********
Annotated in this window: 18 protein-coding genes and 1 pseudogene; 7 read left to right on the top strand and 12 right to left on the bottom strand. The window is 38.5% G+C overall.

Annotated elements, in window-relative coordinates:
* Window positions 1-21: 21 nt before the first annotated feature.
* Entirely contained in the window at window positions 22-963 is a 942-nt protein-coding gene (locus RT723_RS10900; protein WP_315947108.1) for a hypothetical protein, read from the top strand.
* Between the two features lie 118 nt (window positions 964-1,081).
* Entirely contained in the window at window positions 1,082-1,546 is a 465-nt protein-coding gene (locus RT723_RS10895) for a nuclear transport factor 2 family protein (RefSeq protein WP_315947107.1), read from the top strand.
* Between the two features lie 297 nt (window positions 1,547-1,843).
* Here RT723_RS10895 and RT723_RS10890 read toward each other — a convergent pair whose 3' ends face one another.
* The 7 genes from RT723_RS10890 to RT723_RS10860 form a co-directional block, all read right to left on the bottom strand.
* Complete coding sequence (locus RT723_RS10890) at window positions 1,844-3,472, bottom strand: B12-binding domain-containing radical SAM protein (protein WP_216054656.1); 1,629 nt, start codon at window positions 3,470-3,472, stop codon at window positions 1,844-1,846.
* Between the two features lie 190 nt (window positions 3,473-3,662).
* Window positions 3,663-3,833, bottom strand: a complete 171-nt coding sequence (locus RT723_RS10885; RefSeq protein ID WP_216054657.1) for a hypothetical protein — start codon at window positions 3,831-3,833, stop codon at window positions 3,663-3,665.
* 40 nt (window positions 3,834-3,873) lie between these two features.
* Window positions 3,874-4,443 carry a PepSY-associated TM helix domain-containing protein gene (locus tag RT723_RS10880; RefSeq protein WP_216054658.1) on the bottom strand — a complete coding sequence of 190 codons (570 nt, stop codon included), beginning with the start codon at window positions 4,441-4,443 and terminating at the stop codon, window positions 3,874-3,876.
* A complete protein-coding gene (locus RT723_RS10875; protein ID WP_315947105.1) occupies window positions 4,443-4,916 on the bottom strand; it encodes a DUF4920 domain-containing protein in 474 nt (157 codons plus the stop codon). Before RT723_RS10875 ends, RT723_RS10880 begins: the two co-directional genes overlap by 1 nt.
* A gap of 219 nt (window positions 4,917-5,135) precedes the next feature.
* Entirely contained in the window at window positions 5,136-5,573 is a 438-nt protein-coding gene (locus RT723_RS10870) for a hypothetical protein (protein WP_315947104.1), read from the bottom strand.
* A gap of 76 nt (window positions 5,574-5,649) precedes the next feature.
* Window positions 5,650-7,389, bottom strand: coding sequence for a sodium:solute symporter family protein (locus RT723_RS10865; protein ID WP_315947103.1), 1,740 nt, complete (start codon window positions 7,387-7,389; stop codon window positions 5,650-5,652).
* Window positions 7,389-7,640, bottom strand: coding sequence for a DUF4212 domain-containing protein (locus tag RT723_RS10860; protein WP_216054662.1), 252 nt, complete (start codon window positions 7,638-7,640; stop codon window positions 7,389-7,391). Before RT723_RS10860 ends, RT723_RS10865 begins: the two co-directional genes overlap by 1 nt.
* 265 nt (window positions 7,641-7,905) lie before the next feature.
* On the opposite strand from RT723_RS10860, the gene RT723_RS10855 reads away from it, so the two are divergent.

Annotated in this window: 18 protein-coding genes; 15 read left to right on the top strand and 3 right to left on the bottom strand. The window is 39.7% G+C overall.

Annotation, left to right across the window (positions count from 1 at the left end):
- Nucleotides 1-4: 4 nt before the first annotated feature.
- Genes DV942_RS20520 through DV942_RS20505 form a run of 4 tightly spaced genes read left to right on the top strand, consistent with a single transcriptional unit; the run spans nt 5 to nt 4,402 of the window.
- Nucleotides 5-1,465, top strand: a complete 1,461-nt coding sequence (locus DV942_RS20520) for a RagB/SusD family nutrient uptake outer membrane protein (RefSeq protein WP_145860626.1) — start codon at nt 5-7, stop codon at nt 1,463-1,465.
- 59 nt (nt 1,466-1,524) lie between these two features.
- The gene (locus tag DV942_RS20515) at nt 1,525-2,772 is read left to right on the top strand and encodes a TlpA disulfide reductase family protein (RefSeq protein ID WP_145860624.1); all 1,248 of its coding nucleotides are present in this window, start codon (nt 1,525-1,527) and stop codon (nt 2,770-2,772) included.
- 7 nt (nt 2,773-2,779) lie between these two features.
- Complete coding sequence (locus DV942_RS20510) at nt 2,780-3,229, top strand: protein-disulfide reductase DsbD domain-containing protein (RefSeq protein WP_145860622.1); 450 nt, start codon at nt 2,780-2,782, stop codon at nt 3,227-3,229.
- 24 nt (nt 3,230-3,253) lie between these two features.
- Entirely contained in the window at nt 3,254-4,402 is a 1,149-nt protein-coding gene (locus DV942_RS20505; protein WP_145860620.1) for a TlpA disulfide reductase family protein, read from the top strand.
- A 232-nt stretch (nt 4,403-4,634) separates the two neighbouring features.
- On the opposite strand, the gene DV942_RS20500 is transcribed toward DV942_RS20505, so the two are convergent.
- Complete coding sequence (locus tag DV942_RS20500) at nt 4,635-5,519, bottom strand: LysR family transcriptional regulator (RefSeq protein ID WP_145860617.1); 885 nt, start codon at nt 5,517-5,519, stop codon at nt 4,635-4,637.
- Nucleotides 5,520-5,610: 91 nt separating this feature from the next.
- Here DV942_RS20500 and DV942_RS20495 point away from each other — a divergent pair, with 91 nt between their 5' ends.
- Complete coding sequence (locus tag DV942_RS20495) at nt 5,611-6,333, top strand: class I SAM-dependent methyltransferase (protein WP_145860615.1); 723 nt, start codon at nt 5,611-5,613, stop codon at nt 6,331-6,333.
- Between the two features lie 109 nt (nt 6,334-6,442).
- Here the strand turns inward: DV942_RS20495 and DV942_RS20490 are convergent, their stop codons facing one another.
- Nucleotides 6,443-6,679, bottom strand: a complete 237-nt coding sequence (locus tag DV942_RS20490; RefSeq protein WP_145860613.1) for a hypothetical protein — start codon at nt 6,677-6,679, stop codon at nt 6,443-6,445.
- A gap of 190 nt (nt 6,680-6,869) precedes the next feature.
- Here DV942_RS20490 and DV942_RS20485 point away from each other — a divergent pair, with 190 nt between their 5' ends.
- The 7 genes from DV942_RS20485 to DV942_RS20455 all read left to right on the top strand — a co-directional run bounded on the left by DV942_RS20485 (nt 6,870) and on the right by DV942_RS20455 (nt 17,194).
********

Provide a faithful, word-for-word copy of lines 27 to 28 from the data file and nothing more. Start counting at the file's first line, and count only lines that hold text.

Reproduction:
- Nucleotides 5-1,465, top strand: a complete 1,461-nt coding sequence (locus DV942_RS20520) for a RagB/SusD family nutrient uptake outer membrane protein (RefSeq protein WP_145860626.1) — start codon at nt 5-7, stop codon at nt 1,463-1,465.
- 59 nt (nt 1,466-1,524) lie between these two features.